In the face of that evidence, of the arguments that have been advanced, and of the concluding sentence of the paragraph which I have just read, to the effect that the Commission came to the conclusion, after examining all the evidence, that there was no evidence that the abolishment of capital punishment had led to any increase in the homicide rate how can it be said that it is a deterrent? We require the discharge of a heavy burden of proof.

I hope that the Home Secretary will deal with one point made by the right hon. and learned Gentleman the Member for Chertsey, because it worries me. The point is whether the police would be in danger if this experiment were carried out. We can only go on what evidence we have, to show whether, when capital punishment has been abolished, there has been an increase in armed robbery or in the carrying of arms by robbers.

In paragraph 255, the Select Committee says: We have had no evidence … that after the abolition of capital punishment in other countries there has been any increase in the number of burglars arming themselves. I should like the Home Secretary to deal with the point because it is important.

I make no apology for supporting the proposed experiment. I have said why. No one has produced evidence that there is a possible disadvantage to the community. I know that we are a unique country, but I cannot see that we are so unlike other countries that we should be the one exception to all the others, and that if capital punishment were abolished for this short period we should run the risk of increased violence during those five years.

And there would be the possible advantage—we cannot put it higher than that—that some innocent man or woman who might otherwise be executed would have his life. We have heard references today to the case of Evans. There are other cases in recent years which have caused a good deal of disquiet. In view of the awful finality of the death penalty, this experiment is justified. There is no evidence that there would be any increase in murders in the five years, and we are quite certain that during the five years no innocent person would be executed.

Mr. Osborne

The hon. Gentleman is supporting this proposal as a five-year experiment?

Mr. de Freitas

That is so.

Mr. Osborne

What type of evidence would the hon. Member like at the end of that five years to justify the reimposing of the death penalty?

Mr. de Freitas

I do not believe that I can go much further than what I have said earlier. In those five years there will be a good deal more public discussion. I mean that. I want public discussion. I do not think the public understand the full implications of the matter, and the reasons for and against.

Mr. Osborne

It is important to those of us who are not absolutely certain about what to do to have an answer on this point. After those five years of experiment, and if the hon. Gentleman has not made up his mind conclusively, what evidence would he like from the statistics of those five years to convince him that it is necessary to go back to where we are today?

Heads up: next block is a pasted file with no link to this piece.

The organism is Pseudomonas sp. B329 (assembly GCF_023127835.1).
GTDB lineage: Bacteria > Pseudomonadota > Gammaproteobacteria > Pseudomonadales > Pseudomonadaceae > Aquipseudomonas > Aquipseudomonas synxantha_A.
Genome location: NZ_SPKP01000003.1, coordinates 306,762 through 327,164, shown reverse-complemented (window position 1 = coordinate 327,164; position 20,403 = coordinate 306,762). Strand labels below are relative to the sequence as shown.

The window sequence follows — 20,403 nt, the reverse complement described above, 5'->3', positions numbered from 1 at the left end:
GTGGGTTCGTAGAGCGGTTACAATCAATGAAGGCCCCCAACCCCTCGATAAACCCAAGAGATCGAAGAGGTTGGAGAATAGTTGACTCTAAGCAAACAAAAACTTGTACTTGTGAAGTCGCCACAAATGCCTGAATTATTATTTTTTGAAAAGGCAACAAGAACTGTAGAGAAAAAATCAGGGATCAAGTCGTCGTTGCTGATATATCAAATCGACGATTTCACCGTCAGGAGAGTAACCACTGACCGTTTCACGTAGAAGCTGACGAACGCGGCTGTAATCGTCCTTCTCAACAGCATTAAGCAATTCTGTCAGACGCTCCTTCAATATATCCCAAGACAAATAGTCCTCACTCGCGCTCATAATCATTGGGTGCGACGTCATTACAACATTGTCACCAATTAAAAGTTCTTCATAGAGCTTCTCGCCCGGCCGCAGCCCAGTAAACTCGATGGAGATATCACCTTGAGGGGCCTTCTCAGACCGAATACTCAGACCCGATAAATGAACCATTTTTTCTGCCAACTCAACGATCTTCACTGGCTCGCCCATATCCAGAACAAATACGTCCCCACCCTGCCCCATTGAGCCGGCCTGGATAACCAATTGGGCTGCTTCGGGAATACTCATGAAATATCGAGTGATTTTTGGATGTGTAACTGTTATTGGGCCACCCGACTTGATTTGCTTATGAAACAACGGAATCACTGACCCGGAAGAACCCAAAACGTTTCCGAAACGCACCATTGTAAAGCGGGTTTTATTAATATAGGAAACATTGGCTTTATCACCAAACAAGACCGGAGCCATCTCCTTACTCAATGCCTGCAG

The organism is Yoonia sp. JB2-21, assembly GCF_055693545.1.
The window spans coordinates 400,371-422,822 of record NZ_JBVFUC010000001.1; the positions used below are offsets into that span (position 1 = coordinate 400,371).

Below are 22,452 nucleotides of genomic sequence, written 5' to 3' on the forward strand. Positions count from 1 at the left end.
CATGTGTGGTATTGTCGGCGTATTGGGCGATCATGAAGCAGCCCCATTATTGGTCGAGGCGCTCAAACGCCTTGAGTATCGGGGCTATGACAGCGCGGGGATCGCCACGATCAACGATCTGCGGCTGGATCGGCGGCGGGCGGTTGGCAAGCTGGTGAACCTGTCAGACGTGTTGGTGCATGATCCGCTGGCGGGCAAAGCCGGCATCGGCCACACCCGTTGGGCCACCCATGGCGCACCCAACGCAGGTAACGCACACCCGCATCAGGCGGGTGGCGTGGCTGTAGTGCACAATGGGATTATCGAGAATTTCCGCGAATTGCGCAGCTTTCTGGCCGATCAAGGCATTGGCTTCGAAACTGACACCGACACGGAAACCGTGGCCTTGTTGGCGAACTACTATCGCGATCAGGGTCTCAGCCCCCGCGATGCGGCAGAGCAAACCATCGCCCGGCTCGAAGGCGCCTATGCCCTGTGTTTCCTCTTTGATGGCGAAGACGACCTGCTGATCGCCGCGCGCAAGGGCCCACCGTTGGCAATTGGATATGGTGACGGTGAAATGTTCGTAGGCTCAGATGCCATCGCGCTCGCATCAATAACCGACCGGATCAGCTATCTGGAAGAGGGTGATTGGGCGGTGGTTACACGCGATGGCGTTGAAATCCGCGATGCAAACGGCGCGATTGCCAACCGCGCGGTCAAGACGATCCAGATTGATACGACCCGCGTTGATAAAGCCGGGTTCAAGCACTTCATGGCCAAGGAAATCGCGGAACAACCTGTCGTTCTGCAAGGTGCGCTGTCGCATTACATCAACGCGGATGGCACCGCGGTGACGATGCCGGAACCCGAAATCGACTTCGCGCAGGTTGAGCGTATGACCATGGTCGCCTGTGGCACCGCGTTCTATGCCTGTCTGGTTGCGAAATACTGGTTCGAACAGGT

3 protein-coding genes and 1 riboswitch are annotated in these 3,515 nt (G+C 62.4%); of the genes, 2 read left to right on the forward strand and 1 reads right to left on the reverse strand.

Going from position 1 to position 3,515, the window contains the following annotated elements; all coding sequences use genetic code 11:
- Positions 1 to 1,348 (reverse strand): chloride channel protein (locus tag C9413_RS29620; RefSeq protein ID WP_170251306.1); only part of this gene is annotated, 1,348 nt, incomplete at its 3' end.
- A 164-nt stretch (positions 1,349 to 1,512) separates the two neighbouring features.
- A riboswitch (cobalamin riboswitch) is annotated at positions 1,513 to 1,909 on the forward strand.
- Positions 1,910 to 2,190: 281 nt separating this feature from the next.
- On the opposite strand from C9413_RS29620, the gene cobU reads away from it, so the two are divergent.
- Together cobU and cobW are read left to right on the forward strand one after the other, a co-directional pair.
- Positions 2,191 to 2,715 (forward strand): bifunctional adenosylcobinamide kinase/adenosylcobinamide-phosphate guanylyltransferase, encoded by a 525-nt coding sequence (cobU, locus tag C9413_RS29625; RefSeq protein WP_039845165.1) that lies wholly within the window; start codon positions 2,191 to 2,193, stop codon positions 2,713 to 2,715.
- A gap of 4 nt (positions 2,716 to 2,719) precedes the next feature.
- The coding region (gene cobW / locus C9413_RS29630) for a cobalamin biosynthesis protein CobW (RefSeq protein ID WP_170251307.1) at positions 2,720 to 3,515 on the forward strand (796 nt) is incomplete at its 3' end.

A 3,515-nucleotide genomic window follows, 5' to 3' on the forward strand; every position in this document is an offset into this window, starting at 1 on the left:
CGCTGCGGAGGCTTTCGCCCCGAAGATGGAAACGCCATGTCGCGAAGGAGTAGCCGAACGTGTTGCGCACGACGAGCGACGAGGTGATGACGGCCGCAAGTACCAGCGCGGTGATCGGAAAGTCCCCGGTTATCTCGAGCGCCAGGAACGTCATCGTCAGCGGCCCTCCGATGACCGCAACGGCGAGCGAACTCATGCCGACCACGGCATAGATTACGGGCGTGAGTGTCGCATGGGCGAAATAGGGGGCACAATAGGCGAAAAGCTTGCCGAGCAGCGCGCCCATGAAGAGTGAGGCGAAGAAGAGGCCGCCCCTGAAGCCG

Mr. de Freitas

I have made up my mind on quite different grounds in favour of the abolition of the death penalty, but I believe there should be a period of public discussion of the matter.

The hon. Member for Devizes (Mr. Hollis), who seconded the Amendment, referred to one or two European countries. That was an important point. I came face to face with the attitude of other Europeans when I had to help European lawyers to draft a Convention on Extradition which covered capital offences. One of the complications was the acute repugnance that those Continental lawyers had for anything to do with the death penalty.

Many Continental countries have clauses in their extradition treaties saying that they will not extradite anyone if he is to be charged with offences which involve the capital penalty. In the case of Iceland, Finland, Norway, Sweden, Denmark, Holland, Belgium, the Saar, Luxembourg, Germany, Austria, Italy Switzerland and Portugal, we find that not one of those countries has capital punishment. We should consider whether we differ so much in culture and outlook from the Scandinavian countries and Holland that we could not learn by their experience. Surely it cannot be said that we are any more industrially overcrowded or have greater social problems than Belgium. Belgium has much greater overcrowding and greater industrial concentration than we have. Surely we have something to learn.

Let us look at the negative side. We find ourselves in these islands bracketed with Spain and France as the only two countries in Western Europe which still have capital punishment. Surely that must make us think about the matter. It is no accident that it was during the time of Mussolini's Government in Italy that capital punishment was reintroduced by the Fascists. The Fascist Minister of Justice said, in reintroducing it, that he was not doing so because of statistical evidence of any value, but because it conformed to the whole spirit of Fascism. I do not want to press that point too far.